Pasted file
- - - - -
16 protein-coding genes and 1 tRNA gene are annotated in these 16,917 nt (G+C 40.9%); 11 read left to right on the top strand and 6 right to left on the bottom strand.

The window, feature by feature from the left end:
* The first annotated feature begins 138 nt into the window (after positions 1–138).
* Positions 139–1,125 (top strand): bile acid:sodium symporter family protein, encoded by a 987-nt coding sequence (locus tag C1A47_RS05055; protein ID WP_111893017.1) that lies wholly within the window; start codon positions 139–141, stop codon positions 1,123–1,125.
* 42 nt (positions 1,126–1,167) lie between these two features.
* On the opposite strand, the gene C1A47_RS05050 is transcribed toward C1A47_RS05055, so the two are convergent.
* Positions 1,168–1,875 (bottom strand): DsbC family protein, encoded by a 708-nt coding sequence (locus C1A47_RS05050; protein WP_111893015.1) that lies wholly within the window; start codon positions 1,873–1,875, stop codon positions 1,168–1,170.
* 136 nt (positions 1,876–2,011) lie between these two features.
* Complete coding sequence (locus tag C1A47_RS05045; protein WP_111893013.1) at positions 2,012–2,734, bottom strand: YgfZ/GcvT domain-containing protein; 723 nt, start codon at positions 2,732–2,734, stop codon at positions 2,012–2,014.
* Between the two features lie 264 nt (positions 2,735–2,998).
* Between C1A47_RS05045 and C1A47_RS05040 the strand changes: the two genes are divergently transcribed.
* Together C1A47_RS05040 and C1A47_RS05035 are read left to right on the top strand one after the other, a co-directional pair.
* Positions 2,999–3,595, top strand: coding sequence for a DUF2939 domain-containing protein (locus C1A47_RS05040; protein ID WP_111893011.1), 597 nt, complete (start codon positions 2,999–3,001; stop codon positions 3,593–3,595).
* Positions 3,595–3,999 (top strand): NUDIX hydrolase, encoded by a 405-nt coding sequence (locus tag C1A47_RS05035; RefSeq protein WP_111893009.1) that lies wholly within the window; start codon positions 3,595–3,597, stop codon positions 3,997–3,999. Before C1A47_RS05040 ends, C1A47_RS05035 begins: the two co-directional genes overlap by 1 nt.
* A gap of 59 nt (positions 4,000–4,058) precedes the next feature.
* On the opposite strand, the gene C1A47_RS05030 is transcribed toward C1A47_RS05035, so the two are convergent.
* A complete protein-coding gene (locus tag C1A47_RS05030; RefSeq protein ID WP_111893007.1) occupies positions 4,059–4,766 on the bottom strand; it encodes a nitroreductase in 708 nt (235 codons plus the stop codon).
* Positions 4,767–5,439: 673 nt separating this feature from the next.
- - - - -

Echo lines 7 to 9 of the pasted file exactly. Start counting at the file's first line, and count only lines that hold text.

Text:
* Positions 1,168–1,875 (bottom strand): DsbC family protein, encoded by a 708-nt coding sequence (locus C1A47_RS05050; protein WP_111893015.1) that lies wholly within the window; start codon positions 1,873–1,875, stop codon positions 1,168–1,170.
* 136 nt (positions 1,876–2,011) lie between these two features.
* Complete coding sequence (locus tag C1A47_RS05045; protein WP_111893013.1) at positions 2,012–2,734, bottom strand: YgfZ/GcvT domain-containing protein; 723 nt, start codon at positions 2,732–2,734, stop codon at positions 2,012–2,014.